In many ways The Hochschule für Gestaltung Ulm was a fountainhead for the design methods movement and a model for contemporary design education at a global scale. While the Bauhaus is widely recognized for introducing the “heroic” artist/designer persona to practical arts schooling, Ulm (also known as HfG) offered systems thinking and integrated solutions to more complex problem definitions.
Founded in 1953, Ulm was born out of a desire to combat the ideology of Nazism. “Die Wesse Rose” was a Nazi resistance group begun in 1942 by Hans and Sophie Scholl, Alexander Schmorell, Christoph Probst, and Willi Graf at University of Munich. In 1941, Otl Aicher, a close childhood friend of the Scholl’s and eventually a founding professor at Ulm, inspired the literary journal “Windlicht” (“Light in a storm”). The philosophical circle released three publications of essays, poems, reflections, and drawings with a decidedly anti-Nazi ethos based on the free-thinking of Aristotle, Plato, and St. Thomas Aquinas. Shaken by the eventual arrest and execution of his dear friends by the Nazi regime, Aicher began to formulate serious ideas on society and design, on “the interconnection of thinking and doing.” 
Aicher was a native son of Ulm. He used his activism to embrace the rebuilding of his city after the war. The Hans and Sophie Scholl Foundation was formed to honor them and inspired creative thinking and activity in the morally depleted post-war Germany. The HfG was financially backed by the German government, European Industry, European aid groups, and American interest groups.
Max Bill was the school’s first Rector. Aicher, Tomás Maldonado, and Horst Rittel later joined the faculty and became influential teachers. Ulm attracted many significant visiting designers including Charles and Ray Eames, Buckminster Fuller, Norbert Weiner (the inventor of Cybernetics), and Swiss graphic designer Josef Muller-Brockmann, among others. In the 1960s, Rittel and industrial designer Bruce Archer brought more analytical “design science” techniques to the program, while Aicher and Maldonado resisted them favoring the ideology behind “semiotics” or the balance between art and science. Following Bill, Tomás Maldonado inspired a more methodological, structured, and process-oriented approach to design (away from the artistic “hero” of the Bauhaus). He encouraged his faculty to integrate broader contexts into design problems (i.e., sociology, psychology, and technology). Maldonado’s approach was deeply integrative and his ideas produced the first curriculum that taught comprehensive design systems, the design of multiple touchpoints, and how to create experiences that were compelling, useful, usable to people.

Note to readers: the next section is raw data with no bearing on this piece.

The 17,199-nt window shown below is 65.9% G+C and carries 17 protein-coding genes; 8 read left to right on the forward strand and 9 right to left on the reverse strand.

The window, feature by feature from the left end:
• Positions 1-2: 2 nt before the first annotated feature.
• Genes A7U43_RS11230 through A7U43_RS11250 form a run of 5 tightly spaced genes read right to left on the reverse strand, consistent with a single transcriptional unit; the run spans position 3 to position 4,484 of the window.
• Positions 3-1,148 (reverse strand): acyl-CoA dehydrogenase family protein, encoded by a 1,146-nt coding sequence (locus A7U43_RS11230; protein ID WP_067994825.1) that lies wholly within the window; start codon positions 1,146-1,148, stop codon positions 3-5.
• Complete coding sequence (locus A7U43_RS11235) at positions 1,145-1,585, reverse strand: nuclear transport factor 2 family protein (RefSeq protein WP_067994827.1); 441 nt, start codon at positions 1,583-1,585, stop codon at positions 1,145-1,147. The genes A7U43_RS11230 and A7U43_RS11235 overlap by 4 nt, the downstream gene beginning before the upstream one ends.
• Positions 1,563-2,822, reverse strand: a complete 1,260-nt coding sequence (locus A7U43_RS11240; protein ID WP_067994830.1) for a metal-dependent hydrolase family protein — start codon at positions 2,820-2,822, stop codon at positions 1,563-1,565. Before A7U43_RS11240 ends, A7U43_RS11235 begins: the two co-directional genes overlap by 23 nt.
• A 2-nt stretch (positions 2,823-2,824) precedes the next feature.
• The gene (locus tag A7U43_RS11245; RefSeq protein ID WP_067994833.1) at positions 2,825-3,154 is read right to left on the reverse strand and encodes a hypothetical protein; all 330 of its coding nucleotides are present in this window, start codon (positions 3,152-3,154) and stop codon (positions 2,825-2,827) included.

The course model was rather simple: in the first year, everyone took basic courses to learn technical aspects of design trades such as photography, woodshop, writing, drawing, geometry, presentation, and mathematics. Then they chose a focus area for the next 2 years such as Visual Communication, Product Design, Architecture, etc.. During their last year they focused on a thesis project. Sciences were integrated throughout their studies (Economics, Politics, Philosophy, Sociology, Psychology).
The practice of creating relationships with companies to produce actual products and communications was another HfG innovation. German brands such as Braun, and Lufthansa sought fresh ideas from the new breed of designer in post-war Germany. These collaborations contributed to design languages that carry on today.
Ulm was an experimental institution. Its curriculum went through many iterations which contributed to internal conflicts and demise after they became more public. The school lost much of its funding, closing in 1968. The emigration of key faculty to universities such as Berkeley produced the union of Horst Rittel with Melvin Webber. Their research led to the definition of “wicked problems” and together they wrote one of the most important texts in contemporary design education and design thinking: Dilemmas In A General Theory of Planning.